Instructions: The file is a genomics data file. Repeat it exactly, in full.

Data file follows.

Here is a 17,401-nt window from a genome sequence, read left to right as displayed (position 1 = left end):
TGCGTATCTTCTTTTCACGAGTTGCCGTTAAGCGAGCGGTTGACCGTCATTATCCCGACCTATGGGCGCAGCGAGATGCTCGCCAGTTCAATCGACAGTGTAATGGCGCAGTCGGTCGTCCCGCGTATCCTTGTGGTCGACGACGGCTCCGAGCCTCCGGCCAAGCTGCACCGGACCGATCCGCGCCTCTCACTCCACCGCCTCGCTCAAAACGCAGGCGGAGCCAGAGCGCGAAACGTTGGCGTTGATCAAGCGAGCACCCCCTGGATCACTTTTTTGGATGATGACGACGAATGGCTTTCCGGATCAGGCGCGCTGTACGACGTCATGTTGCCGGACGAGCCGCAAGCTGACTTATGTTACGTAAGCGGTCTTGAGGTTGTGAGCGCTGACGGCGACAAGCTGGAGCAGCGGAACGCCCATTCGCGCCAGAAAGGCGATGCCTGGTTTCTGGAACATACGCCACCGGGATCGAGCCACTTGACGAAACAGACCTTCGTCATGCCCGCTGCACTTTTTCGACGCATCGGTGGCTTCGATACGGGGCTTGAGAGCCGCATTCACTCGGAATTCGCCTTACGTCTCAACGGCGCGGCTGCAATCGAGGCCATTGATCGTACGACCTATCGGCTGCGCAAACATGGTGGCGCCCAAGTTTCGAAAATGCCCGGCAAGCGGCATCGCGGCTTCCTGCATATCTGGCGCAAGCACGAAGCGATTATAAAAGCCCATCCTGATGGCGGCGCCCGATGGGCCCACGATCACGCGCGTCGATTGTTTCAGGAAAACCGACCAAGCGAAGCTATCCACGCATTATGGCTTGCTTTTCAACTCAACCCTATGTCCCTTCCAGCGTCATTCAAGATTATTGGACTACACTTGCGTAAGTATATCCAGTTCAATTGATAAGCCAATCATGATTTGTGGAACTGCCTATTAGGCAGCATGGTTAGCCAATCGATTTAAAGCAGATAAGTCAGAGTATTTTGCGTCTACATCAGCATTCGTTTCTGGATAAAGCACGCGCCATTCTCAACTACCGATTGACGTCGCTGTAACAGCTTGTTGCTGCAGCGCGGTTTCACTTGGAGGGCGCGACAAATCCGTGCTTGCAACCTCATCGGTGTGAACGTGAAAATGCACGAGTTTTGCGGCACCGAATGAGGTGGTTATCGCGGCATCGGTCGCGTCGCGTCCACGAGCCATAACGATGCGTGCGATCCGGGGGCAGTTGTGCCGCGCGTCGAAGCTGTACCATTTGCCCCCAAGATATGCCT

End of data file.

Here is a 17,401-nt window from a genome sequence, read left to right as displayed (position 1 = left end):
TGCGTATCTTCTTTTCACGAGTTGCCGTTAAGCGAGCGGTTGACCGTCATTATCCCGACCTATGGGCGCAGCGAGATGCTCGCCAGTTCAATCGACAGTGTAATGGCGCAGTCGGTCGTCCCGCGTATCCTTGTGGTCGACGACGGCTCCGAGCCTCCGGCCAAGCTGCACCGGACCGATCCGCGCCTCTCACTCCACCGCCTCGCTCAAAACGCAGGCGGAGCCAGAGCGCGAAACGTTGGCGTTGATCAAGCGAGCACCCCCTGGATCACTTTTTTGGATGATGACGACGAATGGCTTTCCGGATCAGGCGCGCTGTACGACGTCATGTTGCCGGACGAGCCGCAAGCTGACTTATGTTACGTAAGCGGTCTTGAGGTTGTGAGCGCTGACGGCGACAAGCTGGAGCAGCGGAACGCCCATTCGCGCCAGAAAGGCGATGCCTGGTTTCTGGAACATACGCCACCGGGATCGAGCCACTTGACGAAACAGACCTTCGTCATGCCCGCTGCACTTTTTCGACGCATCGGTGGCTTCGATACGGGGCTTGAGAGCCGCATTCACTCGGAATTCGCCTTACGTCTCAACGGCGCGGCTGCAATCGAGGCCATTGATCGTACGACCTATCGGCTGCGCAAACATGGTGGCGCCCAAGTTTCGAAAATGCCCGGCAAGCGGCATCGCGGCTTCCTGCATATCTGGCGCAAGCACGAAGCGATTATAAAAGCCCATCCTGATGGCGGCGCCCGATGGGCCCACGATCACGCGCGTCGATTGTTTCAGGAAAACCGACCAAGCGAAGCTATCCACGCATTATGGCTTGCTTTTCAACTCAACCCTATGTCCCTTCCAGCGTCATTCAAGATTATTGGACTACACTTGCGTAAGTATATCCAGTTCAATTGATAAGCCAATCATGATTTGTGGAACTGCCTATTAGGCAGCATGGTTAGCCAATCGATTTAAAGCAGATAAGTCAGAGTATTTTGCGTCTACATCAGCATTCGTTTCTGGATAAAGCACGCGCCATTCTCAACTACCGATTGACGTCGCTGTAACAGCTTGTTGCTGCAGCGCGGTTTCACTTGGAGGGCGCGACAAATCCGTGCTTGCAACCTCATCGGTGTGAACGTGAAAATGCACGAGTTTTGCGGCACCGAATGAGGTGGTTATCGCGGCATCGGTCGCGTCGCGTCCACGAGCCATAACGATGCGTGCGATCCGGGGGCAGTTGTGCCGCGCGTCGAAGCTGTACCATTTGCCCCCAAGATATGCCT